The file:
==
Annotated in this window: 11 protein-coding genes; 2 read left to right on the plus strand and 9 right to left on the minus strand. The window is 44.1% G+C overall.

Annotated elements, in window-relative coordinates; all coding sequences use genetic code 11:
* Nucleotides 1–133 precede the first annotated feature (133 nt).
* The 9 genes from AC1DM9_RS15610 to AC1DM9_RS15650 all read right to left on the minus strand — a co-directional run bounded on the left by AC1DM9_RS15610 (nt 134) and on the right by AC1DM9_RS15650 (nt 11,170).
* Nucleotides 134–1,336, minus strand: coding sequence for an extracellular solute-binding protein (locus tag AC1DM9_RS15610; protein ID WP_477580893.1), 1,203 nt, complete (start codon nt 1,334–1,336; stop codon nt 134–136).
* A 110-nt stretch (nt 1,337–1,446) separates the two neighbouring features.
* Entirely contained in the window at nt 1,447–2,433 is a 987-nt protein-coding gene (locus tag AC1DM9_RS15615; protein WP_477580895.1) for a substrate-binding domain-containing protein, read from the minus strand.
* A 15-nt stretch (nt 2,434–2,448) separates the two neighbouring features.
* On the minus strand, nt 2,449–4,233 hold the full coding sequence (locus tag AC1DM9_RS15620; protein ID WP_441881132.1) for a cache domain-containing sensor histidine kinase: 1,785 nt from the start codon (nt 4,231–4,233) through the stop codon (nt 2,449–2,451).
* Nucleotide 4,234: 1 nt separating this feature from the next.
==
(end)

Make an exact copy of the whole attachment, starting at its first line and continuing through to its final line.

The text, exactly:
Annotated in this window: 11 protein-coding genes; 2 read left to right on the plus strand and 9 right to left on the minus strand. The window is 44.1% G+C overall.

Annotated elements, in window-relative coordinates; all coding sequences use genetic code 11:
* Nucleotides 1–133 precede the first annotated feature (133 nt).
* The 9 genes from AC1DM9_RS15610 to AC1DM9_RS15650 all read right to left on the minus strand — a co-directional run bounded on the left by AC1DM9_RS15610 (nt 134) and on the right by AC1DM9_RS15650 (nt 11,170).
* Nucleotides 134–1,336, minus strand: coding sequence for an extracellular solute-binding protein (locus tag AC1DM9_RS15610; protein ID WP_477580893.1), 1,203 nt, complete (start codon nt 1,334–1,336; stop codon nt 134–136).
* A 110-nt stretch (nt 1,337–1,446) separates the two neighbouring features.
* Entirely contained in the window at nt 1,447–2,433 is a 987-nt protein-coding gene (locus tag AC1DM9_RS15615; protein WP_477580895.1) for a substrate-binding domain-containing protein, read from the minus strand.
* A 15-nt stretch (nt 2,434–2,448) separates the two neighbouring features.
* On the minus strand, nt 2,449–4,233 hold the full coding sequence (locus tag AC1DM9_RS15620; protein ID WP_441881132.1) for a cache domain-containing sensor histidine kinase: 1,785 nt from the start codon (nt 4,231–4,233) through the stop codon (nt 2,449–2,451).
* Nucleotide 4,234: 1 nt separating this feature from the next.